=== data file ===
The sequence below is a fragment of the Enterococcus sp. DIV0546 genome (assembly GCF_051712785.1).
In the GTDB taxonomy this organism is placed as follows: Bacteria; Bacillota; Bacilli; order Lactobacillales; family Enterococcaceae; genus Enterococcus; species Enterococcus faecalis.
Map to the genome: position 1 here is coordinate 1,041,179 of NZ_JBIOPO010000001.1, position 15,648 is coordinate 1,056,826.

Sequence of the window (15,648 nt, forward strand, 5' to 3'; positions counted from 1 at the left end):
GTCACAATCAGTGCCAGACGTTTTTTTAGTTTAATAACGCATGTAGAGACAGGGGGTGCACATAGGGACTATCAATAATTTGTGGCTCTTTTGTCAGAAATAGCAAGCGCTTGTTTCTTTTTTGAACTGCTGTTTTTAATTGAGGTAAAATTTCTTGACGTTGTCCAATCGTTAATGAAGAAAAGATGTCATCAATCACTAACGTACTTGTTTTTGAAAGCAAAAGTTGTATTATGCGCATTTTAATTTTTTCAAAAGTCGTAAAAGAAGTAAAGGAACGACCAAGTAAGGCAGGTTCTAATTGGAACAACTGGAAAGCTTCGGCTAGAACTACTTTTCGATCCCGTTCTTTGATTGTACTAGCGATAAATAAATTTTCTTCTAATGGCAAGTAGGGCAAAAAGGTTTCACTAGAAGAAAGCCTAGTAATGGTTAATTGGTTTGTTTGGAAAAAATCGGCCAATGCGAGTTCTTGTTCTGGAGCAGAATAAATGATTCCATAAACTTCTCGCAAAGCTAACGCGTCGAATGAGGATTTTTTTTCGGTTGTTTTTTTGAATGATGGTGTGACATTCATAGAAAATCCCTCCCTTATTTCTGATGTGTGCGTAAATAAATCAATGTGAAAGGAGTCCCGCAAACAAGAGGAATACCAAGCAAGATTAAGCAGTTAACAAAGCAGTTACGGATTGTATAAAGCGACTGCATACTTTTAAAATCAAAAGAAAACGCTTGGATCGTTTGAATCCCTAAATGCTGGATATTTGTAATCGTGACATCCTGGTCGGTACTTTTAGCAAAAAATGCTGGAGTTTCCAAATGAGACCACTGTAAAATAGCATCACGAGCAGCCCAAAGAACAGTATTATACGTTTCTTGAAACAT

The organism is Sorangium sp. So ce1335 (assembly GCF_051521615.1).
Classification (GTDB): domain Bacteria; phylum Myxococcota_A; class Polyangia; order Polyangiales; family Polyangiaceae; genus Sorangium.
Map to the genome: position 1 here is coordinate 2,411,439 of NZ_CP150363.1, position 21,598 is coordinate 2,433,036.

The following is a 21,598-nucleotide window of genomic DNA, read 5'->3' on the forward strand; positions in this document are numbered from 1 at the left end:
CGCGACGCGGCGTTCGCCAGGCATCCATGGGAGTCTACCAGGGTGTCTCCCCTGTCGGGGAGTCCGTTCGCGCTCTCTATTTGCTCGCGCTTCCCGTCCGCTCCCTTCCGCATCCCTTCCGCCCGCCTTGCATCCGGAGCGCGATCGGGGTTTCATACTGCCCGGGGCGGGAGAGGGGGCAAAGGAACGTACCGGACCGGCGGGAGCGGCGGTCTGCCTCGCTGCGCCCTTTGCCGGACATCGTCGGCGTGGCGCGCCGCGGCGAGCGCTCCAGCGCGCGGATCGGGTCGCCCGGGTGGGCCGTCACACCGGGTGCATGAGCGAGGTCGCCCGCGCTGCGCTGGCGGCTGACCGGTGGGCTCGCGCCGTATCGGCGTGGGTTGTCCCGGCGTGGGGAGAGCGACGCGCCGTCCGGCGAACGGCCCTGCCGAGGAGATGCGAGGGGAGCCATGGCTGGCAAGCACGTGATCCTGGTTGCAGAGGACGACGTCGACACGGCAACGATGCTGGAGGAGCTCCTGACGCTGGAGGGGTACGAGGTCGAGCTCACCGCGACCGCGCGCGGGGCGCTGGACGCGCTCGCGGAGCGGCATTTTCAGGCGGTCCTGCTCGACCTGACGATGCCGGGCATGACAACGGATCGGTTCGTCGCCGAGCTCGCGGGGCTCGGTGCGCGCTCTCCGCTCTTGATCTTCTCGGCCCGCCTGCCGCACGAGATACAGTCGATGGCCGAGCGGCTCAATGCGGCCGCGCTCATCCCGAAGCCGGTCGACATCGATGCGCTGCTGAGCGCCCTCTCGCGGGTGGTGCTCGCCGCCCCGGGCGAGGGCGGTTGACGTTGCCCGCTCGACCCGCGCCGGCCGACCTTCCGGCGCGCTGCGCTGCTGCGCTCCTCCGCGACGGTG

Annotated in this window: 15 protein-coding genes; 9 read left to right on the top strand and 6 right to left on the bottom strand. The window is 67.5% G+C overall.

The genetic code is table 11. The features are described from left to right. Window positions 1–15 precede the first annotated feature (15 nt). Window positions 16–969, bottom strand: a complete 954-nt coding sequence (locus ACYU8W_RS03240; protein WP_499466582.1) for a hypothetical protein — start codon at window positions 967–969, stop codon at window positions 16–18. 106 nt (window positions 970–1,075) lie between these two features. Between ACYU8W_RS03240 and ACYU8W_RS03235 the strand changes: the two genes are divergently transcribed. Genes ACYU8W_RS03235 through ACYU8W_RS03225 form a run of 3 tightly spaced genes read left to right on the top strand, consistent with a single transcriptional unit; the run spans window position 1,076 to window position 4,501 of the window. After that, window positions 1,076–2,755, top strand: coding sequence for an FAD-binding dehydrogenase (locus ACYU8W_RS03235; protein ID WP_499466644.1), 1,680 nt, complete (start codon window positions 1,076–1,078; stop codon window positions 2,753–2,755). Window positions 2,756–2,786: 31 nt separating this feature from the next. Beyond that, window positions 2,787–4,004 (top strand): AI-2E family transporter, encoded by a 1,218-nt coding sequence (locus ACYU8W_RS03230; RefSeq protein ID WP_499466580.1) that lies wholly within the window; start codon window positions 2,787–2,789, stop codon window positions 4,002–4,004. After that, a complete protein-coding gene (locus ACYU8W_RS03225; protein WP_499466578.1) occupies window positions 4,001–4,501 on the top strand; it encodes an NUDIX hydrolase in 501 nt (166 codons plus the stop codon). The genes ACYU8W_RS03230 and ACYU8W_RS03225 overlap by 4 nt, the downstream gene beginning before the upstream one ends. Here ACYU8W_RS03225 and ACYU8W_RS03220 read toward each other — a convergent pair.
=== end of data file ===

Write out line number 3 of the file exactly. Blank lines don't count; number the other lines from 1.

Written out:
Map to the genome: position 1 here is coordinate 1,041,179 of NZ_JBIOPO010000001.1, position 15,648 is coordinate 1,056,826.